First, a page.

Thursday, March 31, 2011

courage and cowardice

Cowardice and courage trip lightly off the tongue. But when you get up-close-and-personal, when you look closely, it's like imagining you could grab the ocean with your hand. Or perhaps it's like the ever-popular "love" -- so easy to say, so silly to define.

I was thinking, I guess, about the fact that I too take the easy, assured and vaguely idiotic route of knowing what I thought is courageous or cowardly. Some segment of my brain actually believes this shit. Yes, I can make the argument that language is a liar and that people are social beings and use language as a way of reinforcing social ties. It's OK as far as it goes, but without the investigation ... well, I have been known to call that cowardly.

And as an adjunct, I honestly do admire as courageous those who make some effort to reflect, to pay attention and to take responsibility in their lives. I simply don't know a greater courage. Linguistically, to set up such a framework means that there are cowards who do not make some effort to reflect, to pay attention or to take responsibility. So there is a separation, a distinction, a this and a that. And sometimes it's all accompanied by a dollop of aggrieved righteousness.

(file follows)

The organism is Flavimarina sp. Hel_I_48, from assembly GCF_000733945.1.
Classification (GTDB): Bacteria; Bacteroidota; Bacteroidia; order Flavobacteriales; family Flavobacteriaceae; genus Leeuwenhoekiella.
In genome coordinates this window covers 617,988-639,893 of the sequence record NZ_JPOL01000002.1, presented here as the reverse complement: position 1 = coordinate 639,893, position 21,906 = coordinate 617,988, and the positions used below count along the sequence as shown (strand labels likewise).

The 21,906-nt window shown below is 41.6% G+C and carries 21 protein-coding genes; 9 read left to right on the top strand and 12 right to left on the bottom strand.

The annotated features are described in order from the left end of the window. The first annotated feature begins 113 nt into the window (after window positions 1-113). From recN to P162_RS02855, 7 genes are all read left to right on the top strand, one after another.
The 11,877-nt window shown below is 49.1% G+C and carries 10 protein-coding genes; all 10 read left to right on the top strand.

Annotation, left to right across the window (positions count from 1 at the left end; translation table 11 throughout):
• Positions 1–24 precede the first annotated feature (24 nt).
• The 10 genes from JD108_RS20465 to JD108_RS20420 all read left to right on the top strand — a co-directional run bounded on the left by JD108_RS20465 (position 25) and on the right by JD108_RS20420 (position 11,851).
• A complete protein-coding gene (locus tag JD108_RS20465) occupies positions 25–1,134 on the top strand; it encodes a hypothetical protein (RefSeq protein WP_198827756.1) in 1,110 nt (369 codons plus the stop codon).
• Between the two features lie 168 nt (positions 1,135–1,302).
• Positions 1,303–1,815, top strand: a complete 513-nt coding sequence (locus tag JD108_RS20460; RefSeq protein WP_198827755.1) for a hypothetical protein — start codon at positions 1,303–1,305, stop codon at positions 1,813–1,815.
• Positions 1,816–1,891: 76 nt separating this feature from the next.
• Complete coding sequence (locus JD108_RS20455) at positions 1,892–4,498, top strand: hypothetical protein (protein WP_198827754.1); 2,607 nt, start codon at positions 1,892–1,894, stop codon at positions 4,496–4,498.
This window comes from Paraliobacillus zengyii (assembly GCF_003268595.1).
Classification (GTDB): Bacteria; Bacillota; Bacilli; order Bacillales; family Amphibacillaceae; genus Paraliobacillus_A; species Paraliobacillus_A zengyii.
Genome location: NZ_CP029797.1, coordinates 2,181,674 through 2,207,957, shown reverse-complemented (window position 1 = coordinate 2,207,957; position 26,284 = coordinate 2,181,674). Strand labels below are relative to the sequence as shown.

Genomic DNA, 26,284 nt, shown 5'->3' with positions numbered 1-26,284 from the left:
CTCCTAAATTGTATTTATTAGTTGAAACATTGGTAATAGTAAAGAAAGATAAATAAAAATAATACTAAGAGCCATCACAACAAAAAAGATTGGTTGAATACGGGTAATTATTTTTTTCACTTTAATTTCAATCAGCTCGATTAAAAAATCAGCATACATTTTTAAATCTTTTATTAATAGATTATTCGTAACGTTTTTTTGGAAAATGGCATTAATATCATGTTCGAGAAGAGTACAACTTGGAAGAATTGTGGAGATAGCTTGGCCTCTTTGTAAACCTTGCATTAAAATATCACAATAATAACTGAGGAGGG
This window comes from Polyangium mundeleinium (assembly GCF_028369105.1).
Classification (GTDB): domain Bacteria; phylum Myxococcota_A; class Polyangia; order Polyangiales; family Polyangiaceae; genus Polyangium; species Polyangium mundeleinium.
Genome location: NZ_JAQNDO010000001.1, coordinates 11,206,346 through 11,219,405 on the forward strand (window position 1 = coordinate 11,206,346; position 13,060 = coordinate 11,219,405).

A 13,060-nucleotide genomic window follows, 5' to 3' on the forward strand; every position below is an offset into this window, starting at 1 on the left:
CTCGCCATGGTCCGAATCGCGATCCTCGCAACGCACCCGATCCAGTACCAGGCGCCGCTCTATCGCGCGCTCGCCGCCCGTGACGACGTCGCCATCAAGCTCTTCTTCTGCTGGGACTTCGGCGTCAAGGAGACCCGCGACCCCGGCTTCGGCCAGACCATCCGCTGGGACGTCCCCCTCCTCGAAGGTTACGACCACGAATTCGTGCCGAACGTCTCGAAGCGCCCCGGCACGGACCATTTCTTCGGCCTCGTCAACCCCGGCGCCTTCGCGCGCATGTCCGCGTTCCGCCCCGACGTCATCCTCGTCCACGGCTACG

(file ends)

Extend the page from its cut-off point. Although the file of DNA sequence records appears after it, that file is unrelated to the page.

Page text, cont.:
But it's all a fool's errand, however cozy it may feel. Some people reflect. Some don't. Some people reflect deeply. Others do not. Some people have courage. Others do not. Some people are more courage than cowardice. Others are more cowardly than courageous. The further you take any of this line of thought, the harder it gets to draw the lines. It's not that things drift off into some smarmy relativism ... it's just hard to draw the lines.

I think it's lucky when the lines get harder to draw. Separation feels wrong because it, like oneness, is mistaken. But I also think we can take a lesson from the U.S. Supreme Court justice who observed about pornography, "I may not know what it is, but I know it when I see it."

Or, when times of confusion rise up, perhaps we can take a temporary break in the old serenity prayer:

God, grant me the serenity to accept the things I cannot change,
The courage to change the things I can,
And wisdom to know the difference.
Of course there is something to be said for setting aside the differences.

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